genre and experimental time
Natalia Cecire, University of Sussex
— Fredric Jameson, during the late twentieth century
If the word “experimental” has a superpower, it’s the ability to cast off any appearance of being embedded in history.
Other than mystifying creativity itself—which now looks more like an intuitive blast of inspiration, and less like work—“innovation” gives creativity a specific professional, class dimension. It is almost always applied to white-collar and profit-seeking activities, although its increasing popularity in educational contexts only reflects the creeping influence of market-based models in this field. Rare is the “innovative” carpenter, plumber, or homemaker, in spite of the imagination, improvisation, and managerial skills required of each.
John Pat Leary, Keywords for the Age of Austerity
The genealogical avant-garde is “compelled to insist that the primary characteristics of avant-gardes are aesthetic or formal.”
Joshua Clover, “The Genealogical Avant-Garde,” 2014.
In fact, when one tries to trace the history of the term 'literary experimentalism,' one finds that the term was used in the United States relatively infrequently until the 1980s and 1990s.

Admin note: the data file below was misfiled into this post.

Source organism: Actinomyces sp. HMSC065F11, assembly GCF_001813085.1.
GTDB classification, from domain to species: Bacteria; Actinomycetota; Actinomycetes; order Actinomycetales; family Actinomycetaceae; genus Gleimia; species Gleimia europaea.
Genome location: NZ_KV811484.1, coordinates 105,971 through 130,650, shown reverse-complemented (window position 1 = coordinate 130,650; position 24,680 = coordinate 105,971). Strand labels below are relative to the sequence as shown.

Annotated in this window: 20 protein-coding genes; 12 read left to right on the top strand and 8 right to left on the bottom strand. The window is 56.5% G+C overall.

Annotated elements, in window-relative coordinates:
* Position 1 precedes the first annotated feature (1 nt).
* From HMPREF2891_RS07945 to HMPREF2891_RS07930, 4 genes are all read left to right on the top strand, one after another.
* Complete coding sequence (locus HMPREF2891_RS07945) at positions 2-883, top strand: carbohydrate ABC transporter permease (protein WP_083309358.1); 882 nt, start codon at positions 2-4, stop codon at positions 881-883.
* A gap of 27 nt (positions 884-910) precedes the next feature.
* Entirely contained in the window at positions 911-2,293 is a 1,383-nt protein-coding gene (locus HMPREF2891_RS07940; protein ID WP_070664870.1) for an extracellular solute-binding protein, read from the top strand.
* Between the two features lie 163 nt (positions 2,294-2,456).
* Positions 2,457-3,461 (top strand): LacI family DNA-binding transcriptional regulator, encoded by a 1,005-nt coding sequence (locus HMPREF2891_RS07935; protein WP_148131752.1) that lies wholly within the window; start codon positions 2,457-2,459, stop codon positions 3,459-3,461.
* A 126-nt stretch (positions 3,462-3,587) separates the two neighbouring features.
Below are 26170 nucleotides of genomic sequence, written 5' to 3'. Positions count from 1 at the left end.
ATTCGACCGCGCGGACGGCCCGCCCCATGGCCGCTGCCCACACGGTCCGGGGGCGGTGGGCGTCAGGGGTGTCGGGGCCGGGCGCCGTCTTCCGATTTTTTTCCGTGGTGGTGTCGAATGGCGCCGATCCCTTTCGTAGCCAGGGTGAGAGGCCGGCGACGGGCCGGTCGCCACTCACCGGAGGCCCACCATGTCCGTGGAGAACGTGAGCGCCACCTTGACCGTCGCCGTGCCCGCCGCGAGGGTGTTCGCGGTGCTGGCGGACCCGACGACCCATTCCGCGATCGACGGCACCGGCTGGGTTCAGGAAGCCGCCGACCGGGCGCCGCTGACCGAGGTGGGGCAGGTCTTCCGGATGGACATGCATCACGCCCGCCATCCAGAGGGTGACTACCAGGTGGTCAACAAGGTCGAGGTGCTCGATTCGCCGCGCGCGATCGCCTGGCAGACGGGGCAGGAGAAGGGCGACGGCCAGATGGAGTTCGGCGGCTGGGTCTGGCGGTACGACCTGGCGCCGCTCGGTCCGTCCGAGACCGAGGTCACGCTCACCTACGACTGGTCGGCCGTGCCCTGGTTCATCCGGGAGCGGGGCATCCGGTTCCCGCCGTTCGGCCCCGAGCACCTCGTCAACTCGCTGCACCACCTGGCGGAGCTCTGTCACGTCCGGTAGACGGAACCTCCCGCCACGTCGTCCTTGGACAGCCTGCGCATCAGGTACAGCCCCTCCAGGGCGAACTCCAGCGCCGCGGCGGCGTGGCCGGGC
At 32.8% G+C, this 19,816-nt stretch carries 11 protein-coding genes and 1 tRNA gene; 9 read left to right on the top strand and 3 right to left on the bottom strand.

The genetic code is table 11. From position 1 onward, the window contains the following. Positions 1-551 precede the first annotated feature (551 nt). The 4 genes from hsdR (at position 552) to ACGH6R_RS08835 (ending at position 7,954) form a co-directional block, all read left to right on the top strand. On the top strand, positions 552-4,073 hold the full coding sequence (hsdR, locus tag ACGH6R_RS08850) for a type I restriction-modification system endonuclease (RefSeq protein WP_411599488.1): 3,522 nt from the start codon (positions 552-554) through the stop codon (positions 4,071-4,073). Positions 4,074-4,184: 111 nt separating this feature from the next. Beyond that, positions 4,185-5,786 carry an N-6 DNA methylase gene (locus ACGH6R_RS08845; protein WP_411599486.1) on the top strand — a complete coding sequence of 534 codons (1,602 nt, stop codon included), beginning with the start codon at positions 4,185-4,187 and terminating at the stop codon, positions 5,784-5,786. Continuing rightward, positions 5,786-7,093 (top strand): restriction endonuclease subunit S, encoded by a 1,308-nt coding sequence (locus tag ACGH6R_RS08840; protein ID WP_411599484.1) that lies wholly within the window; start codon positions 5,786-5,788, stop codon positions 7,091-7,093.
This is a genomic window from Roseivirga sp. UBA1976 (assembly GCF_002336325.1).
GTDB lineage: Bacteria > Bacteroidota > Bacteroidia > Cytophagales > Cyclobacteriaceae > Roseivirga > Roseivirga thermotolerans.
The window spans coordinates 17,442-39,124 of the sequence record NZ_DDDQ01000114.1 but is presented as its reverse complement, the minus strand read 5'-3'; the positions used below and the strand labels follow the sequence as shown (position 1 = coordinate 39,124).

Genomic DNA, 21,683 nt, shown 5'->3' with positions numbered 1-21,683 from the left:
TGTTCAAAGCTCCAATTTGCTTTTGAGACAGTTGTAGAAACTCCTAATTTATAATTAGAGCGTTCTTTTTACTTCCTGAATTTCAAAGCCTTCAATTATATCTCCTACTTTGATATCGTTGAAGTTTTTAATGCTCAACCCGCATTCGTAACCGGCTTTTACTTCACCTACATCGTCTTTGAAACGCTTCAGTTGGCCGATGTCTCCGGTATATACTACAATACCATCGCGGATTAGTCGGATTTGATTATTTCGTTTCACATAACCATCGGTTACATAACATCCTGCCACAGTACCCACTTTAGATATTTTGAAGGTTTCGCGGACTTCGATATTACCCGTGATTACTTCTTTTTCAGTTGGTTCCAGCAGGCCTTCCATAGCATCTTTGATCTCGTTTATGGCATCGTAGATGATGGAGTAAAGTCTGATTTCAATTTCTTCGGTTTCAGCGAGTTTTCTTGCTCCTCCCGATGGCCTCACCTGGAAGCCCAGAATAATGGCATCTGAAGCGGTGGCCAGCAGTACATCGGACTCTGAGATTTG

Paul Stephens, “What Do We Mean by 'Literary Experimentalism'?: Notes Toward a History of the Term,” 2012.
“All poetry is experimental poetry.”
Wallace Stevens, Adagia, 1956
The primary function of the term in contemporary criticism seems to be less denotation than approbation; that is, describing a piece of writing, a film, or a musical composition as experimental is less a means of identifying specific qualities than of encouraging renewed inspection and appreciation of that work.
Robert Mitchell, Experimental Life: Vitalism in Romantic Science and Literature, 2013
Representing and Intervening
[G]enre is one of those things whose manifestation demands both recognition of what it is (pure or hybrid) and also acceptance of its value—positive or negative, as the case may be.
Hayden White, “Anomalies of Genre,” 2003.
revenge tragedy / early modern
science fiction / Cold War
feminist body art / 1970s
Genres desituate and then resituate.
Beyoncé: The Visual Album as Bildungsroman
Pauline Hopkins's Of One Blood (1902) as science fiction
Dumb and Dumber (1994) as picaresque
Bernadette Mayer, “Sonnet,” 1968
Bernadette Mayer, “Hendecasyllables on Catullus #33,” 1990
Harold Edgerton, Milk Drop Coronet, 1936
Harold Edgerton, Bullet through Apple, 1964